Gas supply mode in laser cutting machine changes monthly volume and flow rate. Once the figures are determined, a system can be chosen with a degree of certainty.
Many potential gas supply solutions provide a variety of pressures and flow for given monthly volumes. In reality, each system has a broader range of operations than depicted.
However, different factors make one system more effective than another in a given application. Gas distributors and users should seek guidance from gas-equipment manufacturers to understand the nuances of each system.
Laser Cutting Carbon Steel
Laser cutting carbon steel with oxygen as the assist gas is typically a low-pressure (150 PSI and lower) and low-flow (less than 1,000 SCFH) application. For example, gas supply systems commonly start with Dura-Cyls liquid cylinders, either exchanged full-for-empty or manifold together and move to an on-site Perma-Cyl or bulk tank.
Pressure or flow requirements do not greatly tax the gas system for these applications.
Consider monthly volume and routine system operating costs as key factors for low-pressure and low-flow applications.
A clean laser cutting process with nitrogen as the assist gas usually requires higher gas pressures (200 PSI and greater) to evacuate the cut zone or kerf of molten material and doesn’t affect the same material quality. A pressure of 200 PSI limits the thickness of material that can be cut to about 0.100 in.
For thicker material laser cutting, higher pressure-liquid systems meet individual gas supply requirements. These high or very high-pressure systems include portable liquid cylinders, such as the Laser-Cyl, and stationary systems, such as the Perma-Cyl VHP, high-pressure bulk tanks, Trifecta, and the HP 2 integrated system. All these deliver assist gases higher than 450 PSI with net-storage capacities and operating features.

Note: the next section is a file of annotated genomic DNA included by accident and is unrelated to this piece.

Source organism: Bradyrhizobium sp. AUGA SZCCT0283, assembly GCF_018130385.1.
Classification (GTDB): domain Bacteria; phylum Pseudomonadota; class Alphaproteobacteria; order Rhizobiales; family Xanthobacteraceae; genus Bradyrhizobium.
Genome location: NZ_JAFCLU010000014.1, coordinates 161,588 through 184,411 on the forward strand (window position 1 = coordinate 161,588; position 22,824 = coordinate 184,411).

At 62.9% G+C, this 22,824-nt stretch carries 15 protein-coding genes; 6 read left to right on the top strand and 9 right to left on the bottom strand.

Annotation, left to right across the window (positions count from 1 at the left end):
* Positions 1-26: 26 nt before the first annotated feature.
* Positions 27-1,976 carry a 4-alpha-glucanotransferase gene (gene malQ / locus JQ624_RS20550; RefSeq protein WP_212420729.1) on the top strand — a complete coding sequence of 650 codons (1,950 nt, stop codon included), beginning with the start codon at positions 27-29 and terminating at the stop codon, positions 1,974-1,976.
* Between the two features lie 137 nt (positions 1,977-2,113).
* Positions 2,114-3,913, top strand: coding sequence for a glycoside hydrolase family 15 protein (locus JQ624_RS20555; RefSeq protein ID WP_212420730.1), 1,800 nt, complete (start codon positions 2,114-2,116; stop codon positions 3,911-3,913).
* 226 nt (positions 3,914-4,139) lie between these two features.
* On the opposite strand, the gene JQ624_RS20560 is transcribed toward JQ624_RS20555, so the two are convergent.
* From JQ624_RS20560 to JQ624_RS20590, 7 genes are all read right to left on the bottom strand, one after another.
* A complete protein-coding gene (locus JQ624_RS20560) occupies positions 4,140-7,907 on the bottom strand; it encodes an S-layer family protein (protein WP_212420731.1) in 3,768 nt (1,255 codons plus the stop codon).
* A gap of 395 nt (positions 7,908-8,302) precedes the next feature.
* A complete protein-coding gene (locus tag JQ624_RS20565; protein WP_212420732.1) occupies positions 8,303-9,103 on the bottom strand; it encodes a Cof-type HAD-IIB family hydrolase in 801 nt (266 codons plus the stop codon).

Bulk Gas Systems in Laser Cutting Process
Bulk-gas systems become most economical once a laser-cutting facility’s volume reaches a certain point. Only two bulk solutions existed until recently — the traditional high-pressure bulk station or Trifecta system combined with a standard-pressure bulk tank.
The HP 2 system is a valuable laser-cut option. The capabilities of these high-pressure gas systems vary, so it is important to choose one that meets the customer’s needs.
Traditional high-pressure bulk tanks have been the historical workhorse for laser applications such as fusion cutting, but this is changing. This is because it can’t sustain the increasing flow rates and pressures for advanced laser systems and the requirements of laser cutting machines.